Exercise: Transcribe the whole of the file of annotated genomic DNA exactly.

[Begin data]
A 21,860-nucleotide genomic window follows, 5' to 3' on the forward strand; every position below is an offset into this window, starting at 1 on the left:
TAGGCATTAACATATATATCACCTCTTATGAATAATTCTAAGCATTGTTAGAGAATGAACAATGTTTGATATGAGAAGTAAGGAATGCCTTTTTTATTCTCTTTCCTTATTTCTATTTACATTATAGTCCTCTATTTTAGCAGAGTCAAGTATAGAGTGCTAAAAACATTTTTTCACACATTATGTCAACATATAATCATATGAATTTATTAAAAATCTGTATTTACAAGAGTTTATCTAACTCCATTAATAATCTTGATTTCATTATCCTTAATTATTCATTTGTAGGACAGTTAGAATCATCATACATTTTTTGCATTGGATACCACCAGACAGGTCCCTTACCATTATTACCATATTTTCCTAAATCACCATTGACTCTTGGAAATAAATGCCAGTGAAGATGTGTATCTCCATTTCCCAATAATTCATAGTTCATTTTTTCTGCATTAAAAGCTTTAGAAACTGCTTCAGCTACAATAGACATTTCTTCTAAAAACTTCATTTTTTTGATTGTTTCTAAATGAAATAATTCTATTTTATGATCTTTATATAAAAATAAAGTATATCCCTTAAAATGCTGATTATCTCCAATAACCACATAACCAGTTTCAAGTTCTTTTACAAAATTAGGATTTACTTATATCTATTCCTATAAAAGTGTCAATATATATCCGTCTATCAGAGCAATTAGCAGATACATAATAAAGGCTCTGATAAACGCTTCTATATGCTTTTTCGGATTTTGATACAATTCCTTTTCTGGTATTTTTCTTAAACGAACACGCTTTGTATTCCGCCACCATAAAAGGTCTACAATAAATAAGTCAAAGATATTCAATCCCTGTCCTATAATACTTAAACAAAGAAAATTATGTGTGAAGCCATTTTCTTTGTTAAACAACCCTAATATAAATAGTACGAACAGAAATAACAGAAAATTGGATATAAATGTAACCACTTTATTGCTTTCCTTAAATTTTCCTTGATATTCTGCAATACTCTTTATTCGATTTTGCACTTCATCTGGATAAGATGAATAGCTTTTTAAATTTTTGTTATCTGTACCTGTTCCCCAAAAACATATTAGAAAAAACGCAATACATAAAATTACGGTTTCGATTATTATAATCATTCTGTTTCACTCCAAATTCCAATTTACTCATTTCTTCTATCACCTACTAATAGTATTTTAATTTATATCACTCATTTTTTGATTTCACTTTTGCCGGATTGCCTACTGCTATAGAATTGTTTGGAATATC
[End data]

A 21,860-nucleotide genomic window follows, 5' to 3' on the forward strand; every position below is an offset into this window, starting at 1 on the left:
TAGGCATTAACATATATATCACCTCTTATGAATAATTCTAAGCATTGTTAGAGAATGAACAATGTTTGATATGAGAAGTAAGGAATGCCTTTTTTATTCTCTTTCCTTATTTCTATTTACATTATAGTCCTCTATTTTAGCAGAGTCAAGTATAGAGTGCTAAAAACATTTTTTCACACATTATGTCAACATATAATCATATGAATTTATTAAAAATCTGTATTTACAAGAGTTTATCTAACTCCATTAATAATCTTGATTTCATTATCCTTAATTATTCATTTGTAGGACAGTTAGAATCATCATACATTTTTTGCATTGGATACCACCAGACAGGTCCCTTACCATTATTACCATATTTTCCTAAATCACCATTGACTCTTGGAAATAAATGCCAGTGAAGATGTGTATCTCCATTTCCCAATAATTCATAGTTCATTTTTTCTGCATTAAAAGCTTTAGAAACTGCTTCAGCTACAATAGACATTTCTTCTAAAAACTTCATTTTTTTGATTGTTTCTAAATGAAATAATTCTATTTTATGATCTTTATATAAAAATAAAGTATATCCCTTAAAATGCTGATTATCTCCAATAACCACATAACCAGTTTCAAGTTCTTTTACAAAATTAGGATTTACTTATATCTATTCCTATAAAAGTGTCAATATATATCCGTCTATCAGAGCAATTAGCAGATACATAATAAAGGCTCTGATAAACGCTTCTATATGCTTTTTCGGATTTTGATACAATTCCTTTTCTGGTATTTTTCTTAAACGAACACGCTTTGTATTCCGCCACCATAAAAGGTCTACAATAAATAAGTCAAAGATATTCAATCCCTGTCCTATAATACTTAAACAAAGAAAATTATGTGTGAAGCCATTTTCTTTGTTAAACAACCCTAATATAAATAGTACGAACAGAAATAACAGAAAATTGGATATAAATGTAACCACTTTATTGCTTTCCTTAAATTTTCCTTGATATTCTGCAATACTCTTTATTCGATTTTGCACTTCATCTGGATAAGATGAATAGCTTTTTAAATTTTTGTTATCTGTACCTGTTCCCCAAAAACATATTAGAAAAAACGCAATACATAAAATTACGGTTTCGATTATTATAATCATTCTGTTTCACTCCAAATTCCAATTTACTCATTTCTTCTATCACCTACTAATAGTATTTTAATTTATATCACTCATTTTTTGATTTCACTTTTGCCGGATTGCCTACTGCTATAGAATTGTTTGGAATATC